Energy giant AGL has confirmed it will keep producing energy at its New South Wales Liddell coal fired power station until 2023 in order to help secure the grid.
AGL told the Australian Energy Market Operator (AEMO) that only one of Liddell’s four generators will close in April 2022. This was the previous planning in place. The remaining three will shut down a year later in April 2023, to help power the grid during the 2022-23 summer.
AGL will also carry out a staged closure of its four-generator Torrens A coal-fired plant in South Australia.
Coal fired power station closure the end of a polluting era
Liddell Power Station in the NSW Hunter Valley and Torrens A near Adelaide are both at the end of their effective 50-year lives.
Last year, the Liberal-National Coalition under Malcolm Turnbull pressured AGL to keep Liddell open. It was even suggested that the government buy Liddell from AGL to keep it online.
However, AGL insisted on the closure of the ageing power station. Completed in 1973, Liddell would need major investment to stay viable.
Meanwhile, in South Australia, two of AGL’s Torrens A’s four generators will shut down in September 2020. A third generator will close in September 2021, with the final unit’s end scheduled for September 2022.
AGL’s investments in gas, coal, hydro, grid battery
AGL’s new 210 MW gas-fired Barker Inlet Power Station starts operating in November 2019, replacing some of output lost by Torrens A’s coal fired power station closure.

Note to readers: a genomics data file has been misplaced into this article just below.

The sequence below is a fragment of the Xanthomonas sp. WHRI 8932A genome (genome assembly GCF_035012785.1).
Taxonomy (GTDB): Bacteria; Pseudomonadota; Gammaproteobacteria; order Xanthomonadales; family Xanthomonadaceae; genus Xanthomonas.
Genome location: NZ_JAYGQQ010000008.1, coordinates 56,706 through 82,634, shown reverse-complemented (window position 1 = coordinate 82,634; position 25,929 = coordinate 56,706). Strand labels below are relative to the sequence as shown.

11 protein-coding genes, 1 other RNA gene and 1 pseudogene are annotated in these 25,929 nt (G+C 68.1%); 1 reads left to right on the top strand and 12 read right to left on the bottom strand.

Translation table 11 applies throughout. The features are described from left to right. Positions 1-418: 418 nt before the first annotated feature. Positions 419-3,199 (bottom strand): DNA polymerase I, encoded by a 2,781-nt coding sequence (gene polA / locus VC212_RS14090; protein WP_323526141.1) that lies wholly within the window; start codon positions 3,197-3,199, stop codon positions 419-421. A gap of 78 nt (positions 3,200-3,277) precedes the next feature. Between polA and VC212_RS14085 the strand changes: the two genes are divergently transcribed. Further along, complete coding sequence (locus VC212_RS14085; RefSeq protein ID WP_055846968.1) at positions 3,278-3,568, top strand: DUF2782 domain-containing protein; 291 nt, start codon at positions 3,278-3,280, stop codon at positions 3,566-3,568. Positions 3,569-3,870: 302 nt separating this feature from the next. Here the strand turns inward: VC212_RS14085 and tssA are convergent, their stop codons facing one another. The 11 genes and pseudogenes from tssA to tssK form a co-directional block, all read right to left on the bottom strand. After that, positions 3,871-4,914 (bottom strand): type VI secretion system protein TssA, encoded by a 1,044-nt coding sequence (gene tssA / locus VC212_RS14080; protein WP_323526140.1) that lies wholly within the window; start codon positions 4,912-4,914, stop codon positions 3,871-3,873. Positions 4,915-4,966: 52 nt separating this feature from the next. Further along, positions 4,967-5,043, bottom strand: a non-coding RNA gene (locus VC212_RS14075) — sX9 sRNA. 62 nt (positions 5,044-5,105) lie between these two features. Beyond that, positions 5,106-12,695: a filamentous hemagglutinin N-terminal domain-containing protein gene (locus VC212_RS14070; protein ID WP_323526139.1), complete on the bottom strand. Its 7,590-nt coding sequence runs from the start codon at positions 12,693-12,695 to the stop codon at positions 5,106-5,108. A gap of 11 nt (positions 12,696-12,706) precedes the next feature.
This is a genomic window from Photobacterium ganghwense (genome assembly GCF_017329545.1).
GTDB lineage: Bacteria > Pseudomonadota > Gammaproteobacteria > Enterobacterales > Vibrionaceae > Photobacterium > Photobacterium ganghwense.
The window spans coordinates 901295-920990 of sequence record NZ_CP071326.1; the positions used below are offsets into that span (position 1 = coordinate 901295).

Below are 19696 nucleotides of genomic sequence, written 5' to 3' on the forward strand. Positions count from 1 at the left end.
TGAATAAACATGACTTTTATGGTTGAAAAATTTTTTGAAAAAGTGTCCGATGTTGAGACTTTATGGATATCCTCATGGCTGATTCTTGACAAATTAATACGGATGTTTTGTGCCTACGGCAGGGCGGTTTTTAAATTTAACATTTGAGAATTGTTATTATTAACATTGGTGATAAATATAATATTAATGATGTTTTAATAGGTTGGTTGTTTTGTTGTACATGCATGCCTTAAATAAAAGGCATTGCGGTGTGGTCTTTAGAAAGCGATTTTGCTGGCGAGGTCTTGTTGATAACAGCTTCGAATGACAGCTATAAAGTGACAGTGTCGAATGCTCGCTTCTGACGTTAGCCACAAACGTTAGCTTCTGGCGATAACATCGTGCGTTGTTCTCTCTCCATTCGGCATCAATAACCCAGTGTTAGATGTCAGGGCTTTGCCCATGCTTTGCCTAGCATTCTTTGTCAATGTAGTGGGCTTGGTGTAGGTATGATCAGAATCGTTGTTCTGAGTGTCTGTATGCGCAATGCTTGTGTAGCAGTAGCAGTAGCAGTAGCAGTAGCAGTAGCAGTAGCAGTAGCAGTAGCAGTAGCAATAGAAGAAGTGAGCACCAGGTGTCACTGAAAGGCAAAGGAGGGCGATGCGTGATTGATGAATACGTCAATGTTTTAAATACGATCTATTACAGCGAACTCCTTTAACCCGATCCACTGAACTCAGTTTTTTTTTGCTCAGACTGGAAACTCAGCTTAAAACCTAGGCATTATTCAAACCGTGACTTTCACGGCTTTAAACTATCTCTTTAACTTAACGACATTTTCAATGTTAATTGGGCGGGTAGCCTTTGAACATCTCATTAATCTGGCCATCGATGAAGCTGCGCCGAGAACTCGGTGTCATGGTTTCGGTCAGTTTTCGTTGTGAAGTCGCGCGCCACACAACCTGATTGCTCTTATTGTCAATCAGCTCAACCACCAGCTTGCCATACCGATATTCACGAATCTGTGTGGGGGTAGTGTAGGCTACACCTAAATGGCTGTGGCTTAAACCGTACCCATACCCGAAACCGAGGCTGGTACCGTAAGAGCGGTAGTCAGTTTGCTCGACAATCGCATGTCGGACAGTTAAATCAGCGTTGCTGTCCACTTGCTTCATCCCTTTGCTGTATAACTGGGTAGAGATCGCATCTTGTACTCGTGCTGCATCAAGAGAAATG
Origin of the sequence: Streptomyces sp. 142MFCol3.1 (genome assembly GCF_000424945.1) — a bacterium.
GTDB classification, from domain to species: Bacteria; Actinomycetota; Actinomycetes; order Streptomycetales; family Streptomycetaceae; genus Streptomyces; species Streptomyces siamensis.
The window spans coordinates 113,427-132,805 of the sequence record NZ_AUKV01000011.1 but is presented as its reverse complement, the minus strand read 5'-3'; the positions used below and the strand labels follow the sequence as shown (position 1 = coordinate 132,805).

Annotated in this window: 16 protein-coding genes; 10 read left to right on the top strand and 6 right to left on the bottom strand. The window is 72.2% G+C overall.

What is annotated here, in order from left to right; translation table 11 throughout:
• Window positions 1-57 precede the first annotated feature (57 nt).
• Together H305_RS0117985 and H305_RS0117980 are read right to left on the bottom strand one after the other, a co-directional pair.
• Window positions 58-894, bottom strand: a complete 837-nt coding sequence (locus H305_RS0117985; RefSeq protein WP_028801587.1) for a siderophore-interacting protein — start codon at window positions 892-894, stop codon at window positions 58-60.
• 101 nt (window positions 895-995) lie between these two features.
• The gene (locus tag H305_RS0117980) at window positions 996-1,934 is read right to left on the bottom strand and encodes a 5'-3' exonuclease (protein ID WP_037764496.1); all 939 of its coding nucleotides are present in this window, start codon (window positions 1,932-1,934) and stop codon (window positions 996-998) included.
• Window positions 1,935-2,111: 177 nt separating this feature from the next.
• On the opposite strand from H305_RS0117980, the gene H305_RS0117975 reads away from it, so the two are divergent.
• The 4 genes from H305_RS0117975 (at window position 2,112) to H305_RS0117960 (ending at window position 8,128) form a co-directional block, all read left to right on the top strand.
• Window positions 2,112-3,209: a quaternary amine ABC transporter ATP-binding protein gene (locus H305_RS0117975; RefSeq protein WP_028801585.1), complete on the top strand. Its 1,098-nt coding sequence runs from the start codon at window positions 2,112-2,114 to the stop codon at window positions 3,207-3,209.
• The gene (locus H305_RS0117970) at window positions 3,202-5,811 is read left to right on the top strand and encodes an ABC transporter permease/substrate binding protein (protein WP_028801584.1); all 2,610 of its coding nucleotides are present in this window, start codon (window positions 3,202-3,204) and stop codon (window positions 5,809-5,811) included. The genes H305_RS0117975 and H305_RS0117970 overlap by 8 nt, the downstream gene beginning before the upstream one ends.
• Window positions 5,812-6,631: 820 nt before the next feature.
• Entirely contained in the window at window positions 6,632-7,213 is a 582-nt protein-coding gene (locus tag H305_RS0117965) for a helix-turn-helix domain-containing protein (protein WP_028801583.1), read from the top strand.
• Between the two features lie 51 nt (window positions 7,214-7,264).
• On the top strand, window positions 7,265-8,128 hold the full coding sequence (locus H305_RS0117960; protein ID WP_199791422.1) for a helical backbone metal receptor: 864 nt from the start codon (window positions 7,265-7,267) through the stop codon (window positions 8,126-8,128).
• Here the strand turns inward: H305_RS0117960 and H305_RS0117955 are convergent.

It’s not all bad news for coal fired power stations. The ‘big four’ energy company is also upgrading its coal-fired Bayswater Power Station in Muswellbrook, NSW, by 100 MW.
It’s assessing a pumped hydro project at Bells Mountain, while seeking approval for a 250 MW gas power station at Newcastle. AGL may also develop a 250 MW pumped hydro plant at Kanmantoo, SA.
This year AGL also built the 30 MW/ 8 MWh ESCRI-SA battery on SA’s Yorke Peninsula. The large-scale, grid-connected battery at Dalrymple kicks in during power outages on the peninsula.
AGL launches own solar trading platform
In addition, AGL kicked off its own solar energy trading platform in August 2018. It set up a trial with 220 Victorian customers.
As a result, AGL customers with solar panels earn solar tokens to trade energy with others in the community. This gives owners of solar installations more control over their energy generation and use. Generators can also sell energy to their family and friends who don’t have their own solar power systems.
Customers can buy tokens at a lower price than buying power from the grid. Households can also sell excess solar tokens at a higher price than the standard solar feed-in tariff if conditions are right.